A lot of work goes into building and maintaining a successful school athletic program: choosing the right coaches, balancing the needs of different sports and teams, and allocating scarce resources to ensure that every group gets the support they need to thrive in their respective fields, among other things. A skilled athletic director can help student athletes meet their potential, help raise the funds needed to buy new equipment and cover travel costs, and ultimately raise the profile of their school and program.
At high schools and universities, all of these fall under the athletic director’s umbrella of responsibilities. In charge of guiding a school’s athletic program and managing the various administrative and organizational needs associated with it, athletic directors are the cornerstone of any successful athletic program.
For those with a passion for school sports, as well as excellent organizational and multitasking skills, becoming an athletic director can be an incredibly rewarding career path.
Oversee a High School or University Athletic Program
An athletic director oversees the entirety of a school’s athletic program or department, whether at the high school or university level. This typically comes with a broad range of responsibilities, with the athletic director playing an essential role in the success of a school’s sports programs.
One of an athletic director’s most important duties is hiring and supervising coaches and other department employees. For large schools, this could mean overseeing a fairly large staff, with different coaches for each sport included in a school’s athletic program. Like professionals in many other sports management careers, athletic directors don’t typically work directly with athletes, but they do often offer guidance and direction to their coaches, indirectly influencing and shaping a team’s performance.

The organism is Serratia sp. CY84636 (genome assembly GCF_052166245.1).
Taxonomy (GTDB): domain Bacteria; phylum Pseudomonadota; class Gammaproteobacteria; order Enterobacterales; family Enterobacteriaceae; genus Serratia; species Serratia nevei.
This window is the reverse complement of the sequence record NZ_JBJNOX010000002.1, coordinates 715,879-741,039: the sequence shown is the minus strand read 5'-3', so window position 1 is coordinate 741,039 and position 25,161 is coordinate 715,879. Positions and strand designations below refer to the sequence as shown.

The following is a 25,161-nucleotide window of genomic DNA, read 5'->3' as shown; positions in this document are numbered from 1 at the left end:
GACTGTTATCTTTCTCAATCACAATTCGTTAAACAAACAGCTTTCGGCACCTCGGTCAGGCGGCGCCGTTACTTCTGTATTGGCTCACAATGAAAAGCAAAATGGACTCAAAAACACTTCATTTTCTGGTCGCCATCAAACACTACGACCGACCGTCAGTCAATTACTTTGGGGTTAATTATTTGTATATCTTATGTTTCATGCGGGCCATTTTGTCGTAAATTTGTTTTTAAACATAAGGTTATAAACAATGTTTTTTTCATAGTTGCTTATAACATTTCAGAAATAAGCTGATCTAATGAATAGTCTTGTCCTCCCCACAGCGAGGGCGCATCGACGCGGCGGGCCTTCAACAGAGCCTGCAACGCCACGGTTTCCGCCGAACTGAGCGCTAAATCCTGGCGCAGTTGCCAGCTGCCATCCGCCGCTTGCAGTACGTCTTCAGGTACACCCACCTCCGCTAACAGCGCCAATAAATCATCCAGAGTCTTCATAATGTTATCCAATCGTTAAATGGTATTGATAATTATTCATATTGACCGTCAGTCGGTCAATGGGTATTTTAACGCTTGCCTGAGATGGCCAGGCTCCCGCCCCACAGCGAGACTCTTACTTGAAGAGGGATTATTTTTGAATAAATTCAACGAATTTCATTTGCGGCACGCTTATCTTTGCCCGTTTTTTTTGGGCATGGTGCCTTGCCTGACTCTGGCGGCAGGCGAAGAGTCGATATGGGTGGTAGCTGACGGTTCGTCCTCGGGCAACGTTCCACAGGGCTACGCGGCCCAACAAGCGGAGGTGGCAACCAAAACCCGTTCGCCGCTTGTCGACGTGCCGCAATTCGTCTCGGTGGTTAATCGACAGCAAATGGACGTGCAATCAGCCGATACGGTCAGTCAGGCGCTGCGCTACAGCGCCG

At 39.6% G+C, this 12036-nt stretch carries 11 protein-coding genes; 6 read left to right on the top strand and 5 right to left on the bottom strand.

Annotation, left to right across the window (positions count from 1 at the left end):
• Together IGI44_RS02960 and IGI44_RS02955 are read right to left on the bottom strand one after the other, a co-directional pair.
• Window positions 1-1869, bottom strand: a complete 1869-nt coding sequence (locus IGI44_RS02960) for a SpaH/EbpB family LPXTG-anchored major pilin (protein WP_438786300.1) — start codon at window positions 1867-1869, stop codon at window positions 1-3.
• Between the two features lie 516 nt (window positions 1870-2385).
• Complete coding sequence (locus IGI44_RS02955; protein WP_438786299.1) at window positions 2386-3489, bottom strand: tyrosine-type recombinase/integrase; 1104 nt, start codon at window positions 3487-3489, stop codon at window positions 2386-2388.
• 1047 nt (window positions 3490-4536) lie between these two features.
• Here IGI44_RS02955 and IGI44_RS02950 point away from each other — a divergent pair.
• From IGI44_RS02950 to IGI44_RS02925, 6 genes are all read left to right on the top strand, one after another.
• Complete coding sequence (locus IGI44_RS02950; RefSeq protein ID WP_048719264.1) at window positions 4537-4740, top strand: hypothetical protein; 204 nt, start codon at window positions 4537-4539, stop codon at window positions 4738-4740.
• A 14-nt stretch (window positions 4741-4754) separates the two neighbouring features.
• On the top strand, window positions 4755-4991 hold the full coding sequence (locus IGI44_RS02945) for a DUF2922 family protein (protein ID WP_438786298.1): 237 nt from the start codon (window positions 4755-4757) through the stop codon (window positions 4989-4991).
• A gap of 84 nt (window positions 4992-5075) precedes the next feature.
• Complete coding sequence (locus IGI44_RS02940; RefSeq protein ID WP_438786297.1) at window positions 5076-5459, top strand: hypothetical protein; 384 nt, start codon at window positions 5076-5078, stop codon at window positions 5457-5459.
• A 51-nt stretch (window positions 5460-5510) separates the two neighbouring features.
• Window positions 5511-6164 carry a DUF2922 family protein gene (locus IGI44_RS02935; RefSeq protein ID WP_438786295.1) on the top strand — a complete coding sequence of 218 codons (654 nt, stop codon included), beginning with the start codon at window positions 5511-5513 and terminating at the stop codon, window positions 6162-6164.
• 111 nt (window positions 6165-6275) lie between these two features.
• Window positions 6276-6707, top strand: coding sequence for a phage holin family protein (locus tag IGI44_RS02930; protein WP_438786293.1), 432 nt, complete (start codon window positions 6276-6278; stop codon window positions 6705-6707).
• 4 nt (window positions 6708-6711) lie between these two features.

Athletic Directors Are Responsible for Funding and Scheduling
Athletic directors are also responsible for ensuring that sports are well-funded and have all of the equipment and resources they need to thrive. They do this by creating the athletic department’s budget and allocating funds, and sometimes by helping to raise money through events and soliciting donations from alumni and community members.
In terms of their organizational responsibilities, athletic directors are responsible for scheduling games and practices, often in collaboration with coaches. When scheduling conflicts or difficulties arise, it is their responsibility to resolve them. In the course of scheduling, athletic directors sometimes need to make difficult decisions about how best to allocate the resources a school has on hand, including fields, courts, and weight rooms.
Students at GBS learn about the strategic management of sports organizations
Skills You’ll Need to Become an Athletic Director after Sports Management Courses
In order to make complex decisions about how to allocate resources, how to grow a school’s athletic program, and how to make sure that coaches and athletes have the resources and support they require to succeed, athletic directors draw on a range of diverse skills, as well as the knowledge and experience they’ve gained through their sports management courses and career.
In order to thrive in the position, excellent organizational abilities are a significant asset, as are problem solving skills, the ability to multitask, and experience or coursework in budgeting and finance. Having a passion for school sports and helping student athletes meet their potential will also help sports management graduates succeed in this highly rewarding role.
The MBA program in Sports Management at GBS prepares students for a career in the sports industry
Are you interested in a career as an athletic director?
Contact Geneva Business School for more information about our sports management programs.